Indian court backs slavery survivors in compensation fight

CHENNAI: An Indian court has ordered the state of West Bengal to give trafficking survivors the full compensation they are entitled to without pre-conditions, a ruling lawyers said could help other victims access the money they need to rebuild their lives.

In a first, the Calcutta High Court last week quashed West Bengal’s policy of forcing survivors to put their victim compensation money in a 10-year bank scheme, and only allowing them access to the monthly interest payments.

In its ruling, the court said that the amount of money awarded to victims by the government was already “meagre and ought not to be further fettered” while calling on state authorities to end their “big brother” approach.

“The court has empowered survivors,” said policy advocate Kaushik Gupta, who represented the victims in court.

“The state had a very patriarchal and parental approach towards an adult citizen. Survivors should be given financial guidance but their money should not be controlled.”

India reported 3,000 cases of trafficking in 2017, with the victims largely being poor women and children being lured with better jobs and pushed into slavery by traffickers.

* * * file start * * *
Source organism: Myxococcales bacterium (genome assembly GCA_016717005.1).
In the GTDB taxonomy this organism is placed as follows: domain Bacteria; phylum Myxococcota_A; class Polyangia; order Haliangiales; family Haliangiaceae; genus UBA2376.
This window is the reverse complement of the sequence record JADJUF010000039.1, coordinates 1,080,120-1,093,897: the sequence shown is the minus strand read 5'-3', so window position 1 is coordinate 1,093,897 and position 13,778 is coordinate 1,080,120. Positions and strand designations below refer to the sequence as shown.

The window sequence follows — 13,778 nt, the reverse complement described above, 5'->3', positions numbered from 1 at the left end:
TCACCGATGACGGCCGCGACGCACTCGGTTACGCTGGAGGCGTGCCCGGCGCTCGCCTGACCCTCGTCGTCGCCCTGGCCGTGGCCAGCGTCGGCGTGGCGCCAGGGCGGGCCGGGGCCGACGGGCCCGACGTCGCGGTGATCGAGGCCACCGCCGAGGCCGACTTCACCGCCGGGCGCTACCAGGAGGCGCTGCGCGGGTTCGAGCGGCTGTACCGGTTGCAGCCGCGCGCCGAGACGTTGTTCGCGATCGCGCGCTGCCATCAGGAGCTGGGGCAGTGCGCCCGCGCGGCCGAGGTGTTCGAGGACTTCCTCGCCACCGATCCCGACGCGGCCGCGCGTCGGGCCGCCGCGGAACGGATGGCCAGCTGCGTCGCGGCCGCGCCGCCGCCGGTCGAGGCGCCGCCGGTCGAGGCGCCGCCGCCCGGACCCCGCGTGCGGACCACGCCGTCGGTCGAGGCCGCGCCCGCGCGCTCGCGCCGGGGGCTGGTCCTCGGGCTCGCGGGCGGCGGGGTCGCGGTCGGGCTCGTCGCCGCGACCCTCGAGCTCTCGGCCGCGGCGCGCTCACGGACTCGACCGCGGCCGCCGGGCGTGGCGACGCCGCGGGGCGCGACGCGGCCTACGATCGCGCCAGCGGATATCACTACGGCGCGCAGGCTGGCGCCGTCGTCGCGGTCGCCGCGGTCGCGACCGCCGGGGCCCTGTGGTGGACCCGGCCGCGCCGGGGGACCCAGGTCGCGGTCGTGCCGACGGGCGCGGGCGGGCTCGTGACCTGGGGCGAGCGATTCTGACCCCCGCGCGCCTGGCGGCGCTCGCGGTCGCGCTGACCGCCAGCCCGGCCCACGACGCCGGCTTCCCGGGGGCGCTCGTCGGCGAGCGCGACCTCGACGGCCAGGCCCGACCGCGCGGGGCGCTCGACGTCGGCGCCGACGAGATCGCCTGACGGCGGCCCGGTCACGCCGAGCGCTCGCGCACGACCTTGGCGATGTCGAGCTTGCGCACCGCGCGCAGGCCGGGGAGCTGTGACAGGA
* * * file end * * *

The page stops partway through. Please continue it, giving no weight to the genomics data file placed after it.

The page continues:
West Bengal has traditionally had very high trafficking numbers and has struggled to successfully rehabilitate survivors, anti-trafficking campaigners said.

Currently, less than 1% of India’s trafficking survivors win victim compensation — which is funded by the central government but distributed by states.

Such compensation awards are hindered by low awareness of the schemes and the high burden of proof it takes to succeed, studies have shown.

Every state has its own version of the scheme, with compensation running from 100,000 rupees to 1,000,000 rupees with pre-conditions attached.

My choice

Supia Khatun was among those who chose to apply for trafficking victim compensation after she was rescued in 2010. She was hoping to educate herself further and invest in the shop her family is running.

She was awarded compensation of 400,000 Indian rupees in September 2019, but ordered by West Bengal authorities to put 75% of the amount in a monthly scheme for 10 years.

“I was excited that I had got compensation but then sad when they said I would only get 1,400 rupees every month in hand,” Khatun, one of the two petitioners, told the Thomson Reuters Foundation by phone on Tuesday.

“I am an adult — why should anyone else decide anything for me?”

In court, the state argued that compensation payments were often misused by trafficking victims.

In his order, Judge Sabyasachi Bhattacharyya said that use of the compensation by survivors to buy property, make ornaments, get married, or educate their child cannot be labelled as “misuse” and real instances of misuse were rare.

The judge also said states could provide financial guidance to survivors but made it clear that their money could not be controlled by any authority.

“Officials think they know what is best for us, but it is not true,” said Khatun.

“I should be allowed to exercise my choice because that money is for the trauma I have been through.”